• 2kg Chicken cut into pieces – use a good quality, high welfare bird or legs and thighs portioned up. The meat must be on a bone and whether you leave the skin on or not is up to you.
  • 1 small red onion chopped
  • 3 cloves or garlic chopped
  • Thumb-sized piece of ginger  peeled and finely chopped
  • 1 stick of cinnamon
  • handful of curry leaves
  • 1 pandan leaf
  • 3-4 cardamon pods bruised
  • 5 cloves
  • 3 tablespoons ghee
  • 1 tsp unroasted curry powder
  • 2 tsp roasted curry powder
  • 1 tsp paprika
  • 2 tsp roasted chilli powder
  • 1 tsp turmeric
  • Salt
  • Tin of chopped tomatoes
  • Sugar (optional)


I love making curry in cast-iron ceramic pot, it’s strangely reminiscent of the clay pots of Lanka and gives an amazing evenness of heat and flavour.
I start by frying the cinnamon stick in the ghee. Once the smell of cinnamon hits my nose I add the curry leaves, pandan leaf, ginger, garlic, onion, cloves and cardamon.

Bruising the cardamon and cloves a little in mortar and pestle
helps release the flavours a little more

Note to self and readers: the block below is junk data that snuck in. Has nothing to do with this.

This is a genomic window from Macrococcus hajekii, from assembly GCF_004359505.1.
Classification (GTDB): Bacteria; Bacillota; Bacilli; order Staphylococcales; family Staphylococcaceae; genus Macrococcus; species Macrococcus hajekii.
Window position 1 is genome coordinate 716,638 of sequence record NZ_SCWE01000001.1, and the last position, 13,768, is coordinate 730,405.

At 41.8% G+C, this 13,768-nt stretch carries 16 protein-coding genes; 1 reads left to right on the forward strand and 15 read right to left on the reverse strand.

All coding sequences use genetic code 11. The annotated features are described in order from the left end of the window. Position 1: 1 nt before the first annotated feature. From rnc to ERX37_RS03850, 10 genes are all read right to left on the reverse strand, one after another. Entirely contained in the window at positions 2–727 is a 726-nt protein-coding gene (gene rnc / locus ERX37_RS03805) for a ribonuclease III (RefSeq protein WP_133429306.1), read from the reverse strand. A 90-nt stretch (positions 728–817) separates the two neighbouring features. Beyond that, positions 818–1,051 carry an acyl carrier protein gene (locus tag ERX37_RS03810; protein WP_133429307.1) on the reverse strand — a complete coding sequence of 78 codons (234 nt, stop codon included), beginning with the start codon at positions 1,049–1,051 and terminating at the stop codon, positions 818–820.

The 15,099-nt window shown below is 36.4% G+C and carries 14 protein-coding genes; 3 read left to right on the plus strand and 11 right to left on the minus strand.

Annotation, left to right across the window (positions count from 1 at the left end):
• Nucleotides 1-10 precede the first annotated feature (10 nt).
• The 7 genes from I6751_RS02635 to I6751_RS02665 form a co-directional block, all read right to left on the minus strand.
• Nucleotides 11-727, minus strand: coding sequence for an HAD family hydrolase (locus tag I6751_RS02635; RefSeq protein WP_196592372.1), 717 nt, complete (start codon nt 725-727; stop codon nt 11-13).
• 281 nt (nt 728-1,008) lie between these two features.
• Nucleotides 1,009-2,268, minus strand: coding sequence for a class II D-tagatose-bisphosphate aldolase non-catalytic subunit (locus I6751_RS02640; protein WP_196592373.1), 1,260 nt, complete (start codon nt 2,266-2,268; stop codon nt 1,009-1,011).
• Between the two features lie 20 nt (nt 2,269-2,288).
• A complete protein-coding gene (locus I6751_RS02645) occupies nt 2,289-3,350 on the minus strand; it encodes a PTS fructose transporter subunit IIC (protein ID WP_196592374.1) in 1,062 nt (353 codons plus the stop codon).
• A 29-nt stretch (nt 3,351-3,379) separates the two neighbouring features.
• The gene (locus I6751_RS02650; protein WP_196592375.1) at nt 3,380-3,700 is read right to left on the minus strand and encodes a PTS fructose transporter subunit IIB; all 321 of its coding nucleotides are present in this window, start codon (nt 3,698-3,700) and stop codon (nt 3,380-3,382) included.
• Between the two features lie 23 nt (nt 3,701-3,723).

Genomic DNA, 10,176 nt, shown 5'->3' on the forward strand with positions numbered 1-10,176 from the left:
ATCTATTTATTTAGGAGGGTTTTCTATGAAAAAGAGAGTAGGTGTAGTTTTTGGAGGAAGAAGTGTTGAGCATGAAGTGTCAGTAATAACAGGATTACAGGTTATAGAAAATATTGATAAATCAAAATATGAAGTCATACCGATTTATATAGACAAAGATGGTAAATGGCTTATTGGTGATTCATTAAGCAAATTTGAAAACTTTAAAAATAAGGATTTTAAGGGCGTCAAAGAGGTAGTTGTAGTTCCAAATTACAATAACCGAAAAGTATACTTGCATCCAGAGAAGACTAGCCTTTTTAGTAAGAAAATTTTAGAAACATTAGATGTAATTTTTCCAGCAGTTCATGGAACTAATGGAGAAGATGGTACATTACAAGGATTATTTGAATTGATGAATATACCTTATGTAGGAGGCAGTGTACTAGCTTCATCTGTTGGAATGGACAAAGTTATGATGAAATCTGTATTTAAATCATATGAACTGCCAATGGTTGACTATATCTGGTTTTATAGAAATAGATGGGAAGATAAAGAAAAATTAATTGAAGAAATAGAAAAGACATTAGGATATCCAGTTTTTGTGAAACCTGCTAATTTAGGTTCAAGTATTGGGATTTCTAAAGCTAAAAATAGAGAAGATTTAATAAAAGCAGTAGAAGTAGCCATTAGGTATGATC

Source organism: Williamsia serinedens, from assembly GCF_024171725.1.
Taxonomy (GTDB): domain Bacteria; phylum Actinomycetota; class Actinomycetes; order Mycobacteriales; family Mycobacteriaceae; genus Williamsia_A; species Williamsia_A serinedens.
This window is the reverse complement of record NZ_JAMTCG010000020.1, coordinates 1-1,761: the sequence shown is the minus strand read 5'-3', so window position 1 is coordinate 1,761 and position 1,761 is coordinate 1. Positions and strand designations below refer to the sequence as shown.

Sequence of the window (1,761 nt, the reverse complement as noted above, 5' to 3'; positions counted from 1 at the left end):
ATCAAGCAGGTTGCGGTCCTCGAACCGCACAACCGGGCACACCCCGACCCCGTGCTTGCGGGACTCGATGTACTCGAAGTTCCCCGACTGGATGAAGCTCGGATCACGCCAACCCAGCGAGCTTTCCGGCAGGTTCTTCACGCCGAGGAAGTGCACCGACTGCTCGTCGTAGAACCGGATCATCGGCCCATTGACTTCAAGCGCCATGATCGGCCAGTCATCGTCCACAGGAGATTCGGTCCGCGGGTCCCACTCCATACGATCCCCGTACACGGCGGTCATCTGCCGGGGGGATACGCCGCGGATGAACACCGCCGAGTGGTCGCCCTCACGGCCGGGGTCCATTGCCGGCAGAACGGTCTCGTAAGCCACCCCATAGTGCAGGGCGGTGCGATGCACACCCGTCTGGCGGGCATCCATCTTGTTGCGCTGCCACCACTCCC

I sweat all the ingredients off and wait for the onions to go lovely and soft. 
At this point I start adding the spices, I add them all at once and fry the resulting paste for about 4 minutes on medium heat until the spices really smell good. I mean, they smelt pretty ok to begin with but they should be knocking your socks off by now.
 Next the chicken goes in and you the chicken to be coated in all of the spices and lovely and sealed. Basically that raw pink meat should look nice and brown and spicy.
Next we add the tomatoes, I sometimes whizz this up with my stick blender especially if the little man is going to get into it, it’s totally not necessary but makes for a smooth sauce that he can eat easily.
One last stir to meld the chicken, the spices and the tomato and then pop on the lid.
Here’s the hard part…you must leave the curry alone. I bring the pot to the boil, bring the heat to a simmer and then cook for half an hour.
At the end of the half-hour the chicken will be cooked, the sauce will be lovely and thick and best of all your house it going to smell ah-mazing!
Take the lid off and give it a good stir before seasoning with salt to taste. I’ve put sugar on the list as an option because really it depends on your  tastte, sometimes the tomatoes can make the sauce very acidic and a little bit of sugar balances it out. Sometimes I find that the sugar is totally not necessary. Use your judgement here. Oh….and a word about patience. If you can leave this for a day in the fridge, it will taste better.


Filed under Chicken, Meat/ Fish Curries, Meat/Fish Dishes, Sri Lankan Food, Uncategorized